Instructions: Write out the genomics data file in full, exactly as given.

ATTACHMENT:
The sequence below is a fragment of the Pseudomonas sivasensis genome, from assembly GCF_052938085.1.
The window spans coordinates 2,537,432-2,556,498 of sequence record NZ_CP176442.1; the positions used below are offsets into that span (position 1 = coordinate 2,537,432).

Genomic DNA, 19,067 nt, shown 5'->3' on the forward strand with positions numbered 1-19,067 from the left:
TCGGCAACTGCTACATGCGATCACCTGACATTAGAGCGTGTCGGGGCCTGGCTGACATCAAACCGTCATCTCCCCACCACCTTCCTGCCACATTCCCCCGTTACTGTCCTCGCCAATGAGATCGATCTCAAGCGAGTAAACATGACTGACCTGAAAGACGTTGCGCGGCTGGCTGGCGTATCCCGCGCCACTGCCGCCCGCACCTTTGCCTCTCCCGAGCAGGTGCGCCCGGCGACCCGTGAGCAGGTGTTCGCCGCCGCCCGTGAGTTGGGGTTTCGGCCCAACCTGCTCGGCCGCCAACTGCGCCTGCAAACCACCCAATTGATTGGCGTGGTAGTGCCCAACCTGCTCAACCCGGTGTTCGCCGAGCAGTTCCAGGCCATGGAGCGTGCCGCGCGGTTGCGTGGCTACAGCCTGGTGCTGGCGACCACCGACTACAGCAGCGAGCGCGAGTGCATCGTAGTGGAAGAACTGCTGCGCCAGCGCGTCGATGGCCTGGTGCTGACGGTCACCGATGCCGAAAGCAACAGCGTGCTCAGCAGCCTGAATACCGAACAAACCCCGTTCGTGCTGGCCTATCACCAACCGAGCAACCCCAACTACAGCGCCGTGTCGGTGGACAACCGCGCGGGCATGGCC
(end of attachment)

The sequence below is a fragment of the Pseudomonas sivasensis genome, from assembly GCF_052938085.1.
The window spans coordinates 2,537,432-2,556,498 of sequence record NZ_CP176442.1; the positions used below are offsets into that span (position 1 = coordinate 2,537,432).

Genomic DNA, 19,067 nt, shown 5'->3' on the forward strand with positions numbered 1-19,067 from the left:
TCGGCAACTGCTACATGCGATCACCTGACATTAGAGCGTGTCGGGGCCTGGCTGACATCAAACCGTCATCTCCCCACCACCTTCCTGCCACATTCCCCCGTTACTGTCCTCGCCAATGAGATCGATCTCAAGCGAGTAAACATGACTGACCTGAAAGACGTTGCGCGGCTGGCTGGCGTATCCCGCGCCACTGCCGCCCGCACCTTTGCCTCTCCCGAGCAGGTGCGCCCGGCGACCCGTGAGCAGGTGTTCGCCGCCGCCCGTGAGTTGGGGTTTCGGCCCAACCTGCTCGGCCGCCAACTGCGCCTGCAAACCACCCAATTGATTGGCGTGGTAGTGCCCAACCTGCTCAACCCGGTGTTCGCCGAGCAGTTCCAGGCCATGGAGCGTGCCGCGCGGTTGCGTGGCTACAGCCTGGTGCTGGCGACCACCGACTACAGCAGCGAGCGCGAGTGCATCGTAGTGGAAGAACTGCTGCGCCAGCGCGTCGATGGCCTGGTGCTGACGGTCACCGATGCCGAAAGCAACAGCGTGCTCAGCAGCCTGAATACCGAACAAACCCCGTTCGTGCTGGCCTATCACCAACCGAGCAACCCCAACTACAGCGCCGTGTCGGTGGACAACCGCGCGGGCATGGCC